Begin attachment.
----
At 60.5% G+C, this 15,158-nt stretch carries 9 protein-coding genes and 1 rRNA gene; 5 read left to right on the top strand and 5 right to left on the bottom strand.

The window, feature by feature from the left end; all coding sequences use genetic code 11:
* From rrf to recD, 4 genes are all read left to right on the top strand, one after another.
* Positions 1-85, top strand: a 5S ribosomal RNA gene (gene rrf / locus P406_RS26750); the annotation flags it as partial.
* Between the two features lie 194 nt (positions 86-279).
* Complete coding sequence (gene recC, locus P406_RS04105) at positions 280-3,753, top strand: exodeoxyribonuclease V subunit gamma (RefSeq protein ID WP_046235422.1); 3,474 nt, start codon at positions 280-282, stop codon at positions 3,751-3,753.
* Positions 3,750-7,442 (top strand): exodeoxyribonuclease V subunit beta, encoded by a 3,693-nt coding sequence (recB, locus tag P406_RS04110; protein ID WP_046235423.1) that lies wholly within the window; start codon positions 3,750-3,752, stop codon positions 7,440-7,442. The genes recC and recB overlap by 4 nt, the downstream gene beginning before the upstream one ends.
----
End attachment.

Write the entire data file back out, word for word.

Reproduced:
At 60.5% G+C, this 15,158-nt stretch carries 9 protein-coding genes and 1 rRNA gene; 5 read left to right on the top strand and 5 right to left on the bottom strand.

The window, feature by feature from the left end; all coding sequences use genetic code 11:
* From rrf to recD, 4 genes are all read left to right on the top strand, one after another.
* Positions 1-85, top strand: a 5S ribosomal RNA gene (gene rrf / locus P406_RS26750); the annotation flags it as partial.
* Between the two features lie 194 nt (positions 86-279).
* Complete coding sequence (gene recC, locus P406_RS04105) at positions 280-3,753, top strand: exodeoxyribonuclease V subunit gamma (RefSeq protein ID WP_046235422.1); 3,474 nt, start codon at positions 280-282, stop codon at positions 3,751-3,753.
* Positions 3,750-7,442 (top strand): exodeoxyribonuclease V subunit beta, encoded by a 3,693-nt coding sequence (recB, locus tag P406_RS04110; protein ID WP_046235423.1) that lies wholly within the window; start codon positions 3,750-3,752, stop codon positions 7,440-7,442. The genes recC and recB overlap by 4 nt, the downstream gene beginning before the upstream one ends.